In Conversation: Judienne Wood
March 24, 2012
There are a wealth of leading figures in the property, investment, finance and charity sectors and we want to speak to them about their work. If you would like to feature in this series, or to suggest someone who might, please get in touch through our contact us page or let us know on twitter.
Why not take a lucky dip into our In Conversation archives and discover:
Daniel Moylan, Deputy Chairman of Transport for London
Liz Peace, Chief Executive at British Property Federation
Jo Causon, Chief Executive of the Institute of Customer Service
Today we speak with Judienne Wood, Non-Executive Director at Young London.
You recently joined Young London as a Non-Executive Director, why?
I was introduced to Neil Young because he was looking for someone who could provide more experience for the property management area of Young London. I have been in the business for over thirty years and to be honest it takes a lot to impress me. But I have to say that I was genuinely blown away by the caring culture which Neil has created. Many companies say they care but it immediately became clear to me, and this has been proven since I joined, that Young London really do care about their clients, their clients’ assets and the tenants that they place within those assets.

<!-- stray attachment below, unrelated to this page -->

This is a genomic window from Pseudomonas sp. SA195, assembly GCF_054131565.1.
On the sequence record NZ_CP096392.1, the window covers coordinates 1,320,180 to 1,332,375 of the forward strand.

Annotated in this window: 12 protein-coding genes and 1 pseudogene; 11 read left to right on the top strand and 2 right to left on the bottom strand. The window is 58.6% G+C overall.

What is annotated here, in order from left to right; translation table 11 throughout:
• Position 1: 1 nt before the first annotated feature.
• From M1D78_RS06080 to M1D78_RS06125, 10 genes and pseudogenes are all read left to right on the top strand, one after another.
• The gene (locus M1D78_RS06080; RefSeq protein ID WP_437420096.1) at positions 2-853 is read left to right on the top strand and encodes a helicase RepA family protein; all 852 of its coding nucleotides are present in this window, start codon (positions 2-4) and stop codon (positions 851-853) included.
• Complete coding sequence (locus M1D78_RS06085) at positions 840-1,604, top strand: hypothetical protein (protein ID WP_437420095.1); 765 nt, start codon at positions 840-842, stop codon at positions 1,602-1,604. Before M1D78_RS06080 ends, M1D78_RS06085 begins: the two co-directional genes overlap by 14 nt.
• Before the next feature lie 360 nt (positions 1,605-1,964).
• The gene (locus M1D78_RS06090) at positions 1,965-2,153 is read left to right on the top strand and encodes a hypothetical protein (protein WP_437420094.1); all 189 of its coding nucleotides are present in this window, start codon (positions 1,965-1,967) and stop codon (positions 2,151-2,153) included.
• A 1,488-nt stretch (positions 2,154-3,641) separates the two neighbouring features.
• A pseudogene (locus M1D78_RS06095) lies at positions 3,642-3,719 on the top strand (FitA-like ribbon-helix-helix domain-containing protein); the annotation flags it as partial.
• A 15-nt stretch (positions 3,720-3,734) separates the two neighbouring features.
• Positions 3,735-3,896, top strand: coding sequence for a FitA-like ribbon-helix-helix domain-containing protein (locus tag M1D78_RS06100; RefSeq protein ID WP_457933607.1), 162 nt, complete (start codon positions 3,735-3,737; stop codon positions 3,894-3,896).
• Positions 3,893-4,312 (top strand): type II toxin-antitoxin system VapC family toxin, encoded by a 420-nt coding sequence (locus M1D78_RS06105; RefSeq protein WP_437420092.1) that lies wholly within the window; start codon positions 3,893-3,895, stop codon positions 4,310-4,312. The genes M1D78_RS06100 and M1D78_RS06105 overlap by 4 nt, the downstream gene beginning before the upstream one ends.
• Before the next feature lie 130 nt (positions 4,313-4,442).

Can you sum up your role as a Non-Executive Director?
With my many years of experience in the industry I offer independent opinion and advice based upon that experience in the lettings business I hope that providing this independent viewpoint will help Young London to meet its goals.
You have a great deal of estate agency experience – can you tell us more about your background?
I fell into lettings almost by accident in 1980 and found it was not only an area which fascinated me but also provided a continual challenge. My first position was with Marsh and Parsons, which was then an independent Estate Agency with four branches, three of which offered a lettings service. After eight years it was time to move on and I joined Mays Rentals, which was a Surrey based agency with 17 branches. It later become part of Nationwide and now forms part of the Countrywide Lettings empire. I then joined Barnard Marcus, a London based Estate Agency (which is part of Royal SunAlliance) to run their lettings division and then took a wider role in RSA as National Lettings ( Sales) director. This brought me into contact with all the letting branches within the Group, from Glasgow to Cornwall. It was quite a challenge and an eye-opener and I certainly learned that although it was the same business up and down the country, it was certainly not a case of one size fits all!